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In 1842, Ada Lovelace published what we now recognise as the first computer program. It was written to calculate Bernoulli Numbers on Charles Babbage's Analytical Engine, a mechanical computing device that was never built.
But Lovelace did not only understand how Babbage's machine could carry out complex computations, she also imagined that, given the right inputs it could make music or graphics. Lovelace was way ahead of her time, to the point where even Babbage couldn't see the genius of her ideas.
So who was Ada Lovelace? How did she end up making one of the most impressive theoretical leaps of the last two hundred years? And why is she such an important figure for women in computing today?
Suw Charman-Anderson talks about Lovelace and her achievements, and why she has become the figurehead of a yearly celebration of women in science, technology, engineering and maths, Ada Lovelace Day.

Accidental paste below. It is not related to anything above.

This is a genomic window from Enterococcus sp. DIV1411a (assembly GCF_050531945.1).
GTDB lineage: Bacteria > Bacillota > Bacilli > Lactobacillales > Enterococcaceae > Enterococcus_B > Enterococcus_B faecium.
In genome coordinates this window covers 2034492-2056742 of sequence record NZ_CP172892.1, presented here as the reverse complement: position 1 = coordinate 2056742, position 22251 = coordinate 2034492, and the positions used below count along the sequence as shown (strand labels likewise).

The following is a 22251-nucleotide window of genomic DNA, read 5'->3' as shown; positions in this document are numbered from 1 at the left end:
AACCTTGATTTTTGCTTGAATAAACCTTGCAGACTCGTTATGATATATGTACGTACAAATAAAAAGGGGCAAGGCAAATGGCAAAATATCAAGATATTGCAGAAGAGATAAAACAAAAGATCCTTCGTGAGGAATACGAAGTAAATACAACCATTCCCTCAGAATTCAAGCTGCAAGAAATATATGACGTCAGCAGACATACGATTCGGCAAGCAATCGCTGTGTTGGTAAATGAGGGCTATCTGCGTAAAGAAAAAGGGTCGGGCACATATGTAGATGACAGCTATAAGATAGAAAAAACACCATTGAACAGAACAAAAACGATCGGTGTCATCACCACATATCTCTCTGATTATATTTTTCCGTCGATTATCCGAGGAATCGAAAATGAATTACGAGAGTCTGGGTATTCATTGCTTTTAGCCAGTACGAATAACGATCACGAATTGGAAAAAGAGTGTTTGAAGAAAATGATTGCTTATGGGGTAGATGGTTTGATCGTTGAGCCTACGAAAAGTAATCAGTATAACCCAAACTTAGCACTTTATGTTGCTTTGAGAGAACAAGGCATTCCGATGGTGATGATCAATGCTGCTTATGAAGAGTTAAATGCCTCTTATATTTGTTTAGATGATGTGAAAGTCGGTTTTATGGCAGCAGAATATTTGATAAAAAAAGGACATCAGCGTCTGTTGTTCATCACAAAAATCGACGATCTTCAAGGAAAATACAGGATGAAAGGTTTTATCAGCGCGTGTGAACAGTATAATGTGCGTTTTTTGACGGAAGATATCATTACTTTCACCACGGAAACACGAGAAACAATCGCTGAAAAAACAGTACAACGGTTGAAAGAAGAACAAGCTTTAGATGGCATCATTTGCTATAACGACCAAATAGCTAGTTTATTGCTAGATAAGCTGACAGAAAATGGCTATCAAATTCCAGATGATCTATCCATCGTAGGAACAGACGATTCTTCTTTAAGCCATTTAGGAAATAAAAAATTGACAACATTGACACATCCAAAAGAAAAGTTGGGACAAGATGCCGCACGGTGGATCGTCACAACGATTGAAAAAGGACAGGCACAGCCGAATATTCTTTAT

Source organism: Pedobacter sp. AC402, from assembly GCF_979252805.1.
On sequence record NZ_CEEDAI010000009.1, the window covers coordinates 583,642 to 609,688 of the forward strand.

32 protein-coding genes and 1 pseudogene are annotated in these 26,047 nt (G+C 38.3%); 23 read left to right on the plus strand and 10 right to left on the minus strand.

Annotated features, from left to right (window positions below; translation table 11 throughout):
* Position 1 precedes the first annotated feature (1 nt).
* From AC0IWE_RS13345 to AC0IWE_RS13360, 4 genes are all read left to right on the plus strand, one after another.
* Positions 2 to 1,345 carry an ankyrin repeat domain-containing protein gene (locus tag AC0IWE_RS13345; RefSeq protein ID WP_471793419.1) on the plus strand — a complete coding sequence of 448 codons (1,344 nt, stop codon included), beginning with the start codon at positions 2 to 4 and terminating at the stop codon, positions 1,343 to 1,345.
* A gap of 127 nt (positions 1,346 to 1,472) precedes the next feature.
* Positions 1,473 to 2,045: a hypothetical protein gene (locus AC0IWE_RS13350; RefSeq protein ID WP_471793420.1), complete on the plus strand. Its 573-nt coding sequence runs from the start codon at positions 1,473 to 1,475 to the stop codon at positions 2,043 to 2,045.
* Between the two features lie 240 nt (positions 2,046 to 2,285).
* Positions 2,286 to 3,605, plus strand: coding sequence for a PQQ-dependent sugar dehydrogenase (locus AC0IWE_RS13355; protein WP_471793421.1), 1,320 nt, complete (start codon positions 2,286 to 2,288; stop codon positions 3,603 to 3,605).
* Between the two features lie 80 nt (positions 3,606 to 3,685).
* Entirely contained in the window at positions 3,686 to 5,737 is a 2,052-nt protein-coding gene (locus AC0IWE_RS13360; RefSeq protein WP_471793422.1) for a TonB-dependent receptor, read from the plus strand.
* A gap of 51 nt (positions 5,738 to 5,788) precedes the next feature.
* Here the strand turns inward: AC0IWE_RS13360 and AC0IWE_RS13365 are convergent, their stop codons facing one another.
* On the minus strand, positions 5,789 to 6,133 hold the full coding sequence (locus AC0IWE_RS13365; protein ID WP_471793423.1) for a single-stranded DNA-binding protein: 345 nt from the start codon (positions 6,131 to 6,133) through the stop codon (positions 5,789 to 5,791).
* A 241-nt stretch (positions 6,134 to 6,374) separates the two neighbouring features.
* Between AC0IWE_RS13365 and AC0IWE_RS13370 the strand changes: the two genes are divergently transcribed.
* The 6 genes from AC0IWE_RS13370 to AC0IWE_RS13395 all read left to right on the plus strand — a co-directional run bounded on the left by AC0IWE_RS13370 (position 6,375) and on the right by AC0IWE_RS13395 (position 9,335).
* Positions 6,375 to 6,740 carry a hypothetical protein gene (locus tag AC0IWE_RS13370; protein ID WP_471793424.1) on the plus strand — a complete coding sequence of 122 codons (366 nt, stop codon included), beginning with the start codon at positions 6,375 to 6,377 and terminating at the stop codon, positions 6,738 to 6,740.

Presenter: Suw Charman-Anderson
Suw Charman-Anderson is the founder of Ada Lovelace Day, an international celebration of the achievements of women in science, technology, engineering and maths. She is also a social technologist and, as one of the UK’s social media pioneers, has helped clients worldwide use social tools for collaboration and communication internally and to build customer relationships externally.
A freelance journalist, she has written about social media and technology for The Guardian, CIO Magazine, .Net Magazine, Computer Weekly and FirstPost.com. She currently blogs about publishing and crowdfunding for Forbes.com.
In 2005, Suw co-founded the Open Rights Group with the aim of raising awareness of digital rights issues and campaigning against bad legislation in Britain and the EU.
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